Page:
April is, if not the cruelest, at least one of the slowest months in pop-culture land. While you’re waiting for the summer blockbusters to arrive, here are five things to look forward to in May — and ways to entertain yourself in the meantime.
1. The Great Gatsby (In theatres May 10)
If Baz Luhrmann’s adaptation of F. Scott Fitzgerald’s classic novel carries half the punch of its trailer, this film will probably leave you wondering why exactly you didn’t read the book when it was assigned in high school. So do yourself a favor and read (or re-read) what I consider the most perfect American novel before you see the movie. (Free for Kindle/EPUB.)
You can also use this month to watch what happened last time Baz Luhrmann and Leonardo Dicaprio teamed up to tackle a classic: rent Romeo + Juliet on Amazon for $2.99.
2. Arrested Development (Netflix; May)
This cult-favorite ran for three seasons before being cancelled, but Netflix has reassembled the cast – and a whole bunch of guest stars, including Kristen Wiig,Ben Stiller, Seth Rogen, and Conan O’Brien – for a fourth season of absurd, and absurdly funny, Bluth family antics.
“There’s always money in the banana stand.” “I have Pop Pop in the attic.” “Judge Reinhold.” If these phrases don’t make you giggle in memory, then it’s time to watch the first three seasons of Arrested Development (currently streaming on Netflix Instant or Amazon Prime).
3. Trouble Will Find Me, The National (4AD Records; May 21)
Ok, let’s be honest: there’s no shortage of good music coming out this very month (from Kurt Vile 4/9, Iron and Wine 4/16, and Akron Family 4/30, for example). But few upcoming albums excite me as much as this eighth offering from Brooklyn-based indie rock band The National, featuring contributions from Sufjan Stevens, Annie Clark (of St. Vincent), Sharon Van Etten, and Arcade Fire’s Richard Reed Parry, among others.
Look, I’m not the one to be telling you to watch Star Trek Into Darkness: I’ve never even seen a single episode of any of the many Star Trek television series. I’m a Star Wars girl: I choose Han Solo over Captain Kirk every time. But I’m also a J.J. Abrams girl (hello Felicity, Alias, LOST), and so when he produced Star Trek in 2009, I was there. (Ok, I was also there because of Zachary Quinto’s eyebrows and to see if Sylar could be a good guy, but the point is, I was there.)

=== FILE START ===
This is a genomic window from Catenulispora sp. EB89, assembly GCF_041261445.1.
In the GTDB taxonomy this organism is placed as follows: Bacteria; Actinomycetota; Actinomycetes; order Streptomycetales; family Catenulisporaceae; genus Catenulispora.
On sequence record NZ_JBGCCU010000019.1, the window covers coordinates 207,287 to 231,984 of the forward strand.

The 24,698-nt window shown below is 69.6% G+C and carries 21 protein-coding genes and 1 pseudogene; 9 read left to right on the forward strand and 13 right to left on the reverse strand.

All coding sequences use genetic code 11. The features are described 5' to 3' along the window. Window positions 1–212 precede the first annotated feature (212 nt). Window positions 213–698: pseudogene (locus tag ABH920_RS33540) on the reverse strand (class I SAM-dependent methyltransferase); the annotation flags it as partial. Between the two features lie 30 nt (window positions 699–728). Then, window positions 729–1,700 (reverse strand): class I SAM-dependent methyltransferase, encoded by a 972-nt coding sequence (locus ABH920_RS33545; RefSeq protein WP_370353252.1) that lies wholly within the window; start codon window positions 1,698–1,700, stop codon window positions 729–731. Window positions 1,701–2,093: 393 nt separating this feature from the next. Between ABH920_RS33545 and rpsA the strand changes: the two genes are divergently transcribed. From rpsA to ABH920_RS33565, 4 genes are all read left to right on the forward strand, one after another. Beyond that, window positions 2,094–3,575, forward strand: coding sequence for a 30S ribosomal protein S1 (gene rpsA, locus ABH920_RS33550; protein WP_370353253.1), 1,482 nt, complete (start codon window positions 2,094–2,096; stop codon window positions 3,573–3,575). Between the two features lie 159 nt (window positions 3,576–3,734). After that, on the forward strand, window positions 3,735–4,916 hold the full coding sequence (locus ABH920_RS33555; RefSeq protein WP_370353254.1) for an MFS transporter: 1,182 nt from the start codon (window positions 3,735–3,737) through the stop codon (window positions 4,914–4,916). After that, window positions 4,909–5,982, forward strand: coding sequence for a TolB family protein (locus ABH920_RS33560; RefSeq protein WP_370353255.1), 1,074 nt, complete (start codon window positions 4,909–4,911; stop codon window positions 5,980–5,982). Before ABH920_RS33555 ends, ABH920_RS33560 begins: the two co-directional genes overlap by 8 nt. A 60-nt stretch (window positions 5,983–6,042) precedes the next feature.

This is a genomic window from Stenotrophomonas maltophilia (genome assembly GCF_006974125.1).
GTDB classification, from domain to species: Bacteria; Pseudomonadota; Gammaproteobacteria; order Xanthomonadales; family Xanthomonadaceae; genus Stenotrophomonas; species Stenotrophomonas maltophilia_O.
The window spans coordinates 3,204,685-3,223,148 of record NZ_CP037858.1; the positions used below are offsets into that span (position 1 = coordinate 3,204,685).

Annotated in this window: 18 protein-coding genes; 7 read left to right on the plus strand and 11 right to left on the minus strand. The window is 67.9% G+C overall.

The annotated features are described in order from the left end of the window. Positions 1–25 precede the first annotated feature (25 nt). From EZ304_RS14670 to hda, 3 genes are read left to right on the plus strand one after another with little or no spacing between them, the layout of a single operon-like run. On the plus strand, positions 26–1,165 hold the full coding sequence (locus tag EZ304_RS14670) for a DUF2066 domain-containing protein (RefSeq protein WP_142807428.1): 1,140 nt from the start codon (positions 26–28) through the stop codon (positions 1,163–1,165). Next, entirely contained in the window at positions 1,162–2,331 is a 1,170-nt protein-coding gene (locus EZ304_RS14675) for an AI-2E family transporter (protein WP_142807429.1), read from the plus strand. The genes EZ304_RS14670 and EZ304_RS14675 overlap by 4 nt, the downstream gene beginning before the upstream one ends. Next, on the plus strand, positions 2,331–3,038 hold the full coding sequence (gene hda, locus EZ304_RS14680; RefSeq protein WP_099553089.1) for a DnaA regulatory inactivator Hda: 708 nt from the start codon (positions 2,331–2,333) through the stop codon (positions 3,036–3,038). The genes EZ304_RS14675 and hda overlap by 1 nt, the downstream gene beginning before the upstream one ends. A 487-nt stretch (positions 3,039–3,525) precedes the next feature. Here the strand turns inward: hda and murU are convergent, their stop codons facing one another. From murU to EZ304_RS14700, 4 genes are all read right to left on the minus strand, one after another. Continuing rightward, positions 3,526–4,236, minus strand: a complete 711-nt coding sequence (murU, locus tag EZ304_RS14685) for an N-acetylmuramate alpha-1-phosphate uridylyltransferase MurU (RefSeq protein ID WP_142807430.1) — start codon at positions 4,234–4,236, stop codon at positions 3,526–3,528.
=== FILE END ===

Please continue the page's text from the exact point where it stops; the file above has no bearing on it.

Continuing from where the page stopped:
And I’ll be back for this sequel. In the meantime, I’m thinking it’s time to watch some of the classic tv behind the movies. Maybe I’ll start at the beginning? This month is the time to work on our Trek cred.
5. The Dark (Lemony Snicket, illus. by Jon Klassen. Little, Brown, $16.99)
I have some bad news: there are no child-friendly movies coming out in May (Epic, the only offering, promises to be far too scary for my kids). June will bring us Monsters University, to which I say, maybe, if the A/C is broken at home, and we need to cool off in a theater, maybe. It’s just not shaping up to be a good summer for kids and movies.
But this is a book to make up for it. With the perfectly on point, darkly humorous voice of Lemony Snicket and the spare illustrations of Jon Klassen (winner of the Caldecott Medal for This Is Not My Hat, one of my kids’ favorites), this story deftly displays and disarms childhood fear of the dark. I won’t give away the sweet ending, but the book is out now (April 2), so check it out yourself.